Safety

I-Skin bus seat foam in final stages of development

Posted on November 21, 2011
Heavy Duty Bus Parts and the C.E. White Co. displayed the forthcoming I-Skin school bus seat foam at the recent National Association for Pupil Transportation trade show.

Heavy Duty Bus Parts and the C.E. White Co. displayed the forthcoming I-Skin school bus seat foam at the recent National Association for Pupil Transportation trade show.

The I-Skin integrally bonded polyurethane seat foam — now six years in the making by Heavy Duty Bus Parts Inc. (HDBP) — is in the final stages of development and will be brought to market exclusively through the C.E. White Co.

Details of the acquisition were not disclosed.

The I-Skin foam is designed to replace traditional vinyl-over-foam applications. Company officials said that a unique manufacturing process produces a seat foam with a soft and energy-absorbent cushion and a dense, highly durable outer skin.

According to Brandon Billingsley, CEO of HDBP, the I-Skin foam offers greater protection against vandalism and fire. He said that it maintains its integrally bonded skin and inner foam structure, which can be made in various shapes and contours as a result of being molded as a single part in an aluminum tool.

During initial research and development of the I-Skin, criteria were set forth in a priorities matrix, and differing approaches to production have undergone development and testing. In the past year, further developments — such as the ability to increase legroom and thereby capacity, depending on the floor plan — have enlarged the scope and scale of the project.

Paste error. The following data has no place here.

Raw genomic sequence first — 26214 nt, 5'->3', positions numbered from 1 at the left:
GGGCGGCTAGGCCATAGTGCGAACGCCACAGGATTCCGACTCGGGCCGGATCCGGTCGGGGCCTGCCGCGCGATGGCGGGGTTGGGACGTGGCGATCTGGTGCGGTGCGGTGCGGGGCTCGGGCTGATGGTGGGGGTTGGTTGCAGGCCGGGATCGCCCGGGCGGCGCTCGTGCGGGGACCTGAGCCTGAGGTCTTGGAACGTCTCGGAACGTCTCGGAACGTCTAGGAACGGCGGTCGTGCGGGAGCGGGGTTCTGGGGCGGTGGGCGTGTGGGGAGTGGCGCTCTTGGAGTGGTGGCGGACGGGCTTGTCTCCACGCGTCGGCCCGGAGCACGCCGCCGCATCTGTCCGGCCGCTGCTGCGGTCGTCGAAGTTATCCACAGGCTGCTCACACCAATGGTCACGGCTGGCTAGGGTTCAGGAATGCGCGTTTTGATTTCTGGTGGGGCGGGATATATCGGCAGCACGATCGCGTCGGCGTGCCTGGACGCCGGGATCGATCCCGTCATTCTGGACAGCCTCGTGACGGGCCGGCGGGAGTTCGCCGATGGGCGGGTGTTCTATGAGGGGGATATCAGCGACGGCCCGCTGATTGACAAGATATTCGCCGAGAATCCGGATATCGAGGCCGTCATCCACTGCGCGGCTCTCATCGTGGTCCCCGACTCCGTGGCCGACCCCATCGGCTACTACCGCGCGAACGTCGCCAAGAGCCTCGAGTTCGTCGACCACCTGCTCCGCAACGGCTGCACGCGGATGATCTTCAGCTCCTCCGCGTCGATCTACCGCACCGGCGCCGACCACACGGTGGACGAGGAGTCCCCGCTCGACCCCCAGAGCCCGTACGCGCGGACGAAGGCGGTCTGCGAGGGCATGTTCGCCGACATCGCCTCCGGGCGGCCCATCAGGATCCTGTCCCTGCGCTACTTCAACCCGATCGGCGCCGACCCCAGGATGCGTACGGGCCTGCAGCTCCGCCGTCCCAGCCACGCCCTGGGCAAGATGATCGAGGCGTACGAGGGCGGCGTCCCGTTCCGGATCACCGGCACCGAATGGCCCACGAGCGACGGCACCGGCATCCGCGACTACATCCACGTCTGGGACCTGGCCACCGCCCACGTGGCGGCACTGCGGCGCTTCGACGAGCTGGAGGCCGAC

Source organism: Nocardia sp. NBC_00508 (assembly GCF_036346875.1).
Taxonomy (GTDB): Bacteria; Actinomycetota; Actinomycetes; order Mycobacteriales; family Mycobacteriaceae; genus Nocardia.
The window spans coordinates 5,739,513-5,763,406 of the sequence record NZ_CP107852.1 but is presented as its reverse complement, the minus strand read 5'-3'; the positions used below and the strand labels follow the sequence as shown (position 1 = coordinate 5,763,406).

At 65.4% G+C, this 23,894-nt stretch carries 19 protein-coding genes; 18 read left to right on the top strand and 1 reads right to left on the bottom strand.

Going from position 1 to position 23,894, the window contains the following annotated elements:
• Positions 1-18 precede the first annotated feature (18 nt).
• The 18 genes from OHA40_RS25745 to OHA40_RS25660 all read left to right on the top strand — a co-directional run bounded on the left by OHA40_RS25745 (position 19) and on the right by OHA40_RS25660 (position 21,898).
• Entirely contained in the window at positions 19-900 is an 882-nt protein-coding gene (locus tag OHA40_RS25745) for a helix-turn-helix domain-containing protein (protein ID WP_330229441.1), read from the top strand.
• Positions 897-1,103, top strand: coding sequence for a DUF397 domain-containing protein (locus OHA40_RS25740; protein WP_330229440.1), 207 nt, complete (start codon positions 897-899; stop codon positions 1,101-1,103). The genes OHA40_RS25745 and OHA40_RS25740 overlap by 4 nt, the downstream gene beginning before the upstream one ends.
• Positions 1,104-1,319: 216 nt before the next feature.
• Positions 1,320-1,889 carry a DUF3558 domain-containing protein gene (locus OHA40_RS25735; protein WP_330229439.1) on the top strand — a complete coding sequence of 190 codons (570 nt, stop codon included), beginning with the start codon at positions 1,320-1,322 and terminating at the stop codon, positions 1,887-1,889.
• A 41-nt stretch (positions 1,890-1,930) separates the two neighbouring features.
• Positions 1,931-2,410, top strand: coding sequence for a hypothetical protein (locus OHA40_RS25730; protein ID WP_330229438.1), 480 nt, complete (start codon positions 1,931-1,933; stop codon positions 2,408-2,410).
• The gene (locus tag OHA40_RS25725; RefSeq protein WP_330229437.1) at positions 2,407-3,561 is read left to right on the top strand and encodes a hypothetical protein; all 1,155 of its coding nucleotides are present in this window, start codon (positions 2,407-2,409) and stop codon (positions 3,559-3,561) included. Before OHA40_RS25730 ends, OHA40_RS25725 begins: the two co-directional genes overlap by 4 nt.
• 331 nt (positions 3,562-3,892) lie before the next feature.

“In the best scenario, it takes a very large, well-capitalized urethane manufacturer working with a very large, well-capitalized seating company to effectively bring this technology to market,” Billingsley said. “Due to this agreement, we have … one of the largest urethane manufacturers in the U.S. working with one of the largest school bus seat companies in the world. It makes perfect sense for us to step aside, although HDBP will assist in the finalization of development.”

Billingsley added that the C.E. White Co.’s amount of capital and assets, current infrastructure, and advanced engineering facility “will enable the I-Skin technology to reach the school bus in a way that benefits the technology, the OEMs, our mutual customers and the industry as a whole.”

 

Related Topics: seating

Comments ( 2 )
  • Noe Knowie Rios

     | about 2 years ago

    What ever happened to this concept?

  • See all comments
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